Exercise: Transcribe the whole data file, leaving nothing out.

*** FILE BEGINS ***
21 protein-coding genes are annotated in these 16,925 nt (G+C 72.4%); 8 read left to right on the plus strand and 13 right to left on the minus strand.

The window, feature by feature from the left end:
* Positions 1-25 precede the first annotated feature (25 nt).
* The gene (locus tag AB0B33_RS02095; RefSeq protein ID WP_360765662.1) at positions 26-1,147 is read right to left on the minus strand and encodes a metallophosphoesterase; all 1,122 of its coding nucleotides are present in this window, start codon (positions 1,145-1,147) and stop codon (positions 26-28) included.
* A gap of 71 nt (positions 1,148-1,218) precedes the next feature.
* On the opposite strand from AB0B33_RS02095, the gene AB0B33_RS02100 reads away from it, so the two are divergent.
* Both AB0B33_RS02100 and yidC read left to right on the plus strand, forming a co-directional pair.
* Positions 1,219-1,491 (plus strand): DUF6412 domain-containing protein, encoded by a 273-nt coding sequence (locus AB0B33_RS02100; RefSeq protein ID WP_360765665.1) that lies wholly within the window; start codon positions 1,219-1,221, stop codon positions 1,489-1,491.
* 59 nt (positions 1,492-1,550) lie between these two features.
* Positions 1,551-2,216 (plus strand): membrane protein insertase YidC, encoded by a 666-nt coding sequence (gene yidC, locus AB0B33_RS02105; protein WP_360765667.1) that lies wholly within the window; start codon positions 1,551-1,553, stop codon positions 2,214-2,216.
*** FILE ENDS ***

21 protein-coding genes are annotated in these 16,925 nt (G+C 72.4%); 8 read left to right on the plus strand and 13 right to left on the minus strand.

The window, feature by feature from the left end:
* Positions 1-25 precede the first annotated feature (25 nt).
* The gene (locus tag AB0B33_RS02095; RefSeq protein ID WP_360765662.1) at positions 26-1,147 is read right to left on the minus strand and encodes a metallophosphoesterase; all 1,122 of its coding nucleotides are present in this window, start codon (positions 1,145-1,147) and stop codon (positions 26-28) included.
* A gap of 71 nt (positions 1,148-1,218) precedes the next feature.
* On the opposite strand from AB0B33_RS02095, the gene AB0B33_RS02100 reads away from it, so the two are divergent.
* Both AB0B33_RS02100 and yidC read left to right on the plus strand, forming a co-directional pair.
* Positions 1,219-1,491 (plus strand): DUF6412 domain-containing protein, encoded by a 273-nt coding sequence (locus AB0B33_RS02100; RefSeq protein ID WP_360765665.1) that lies wholly within the window; start codon positions 1,219-1,221, stop codon positions 1,489-1,491.
* 59 nt (positions 1,492-1,550) lie between these two features.
* Positions 1,551-2,216 (plus strand): membrane protein insertase YidC, encoded by a 666-nt coding sequence (gene yidC, locus AB0B33_RS02105; protein WP_360765667.1) that lies wholly within the window; start codon positions 1,551-1,553, stop codon positions 2,214-2,216.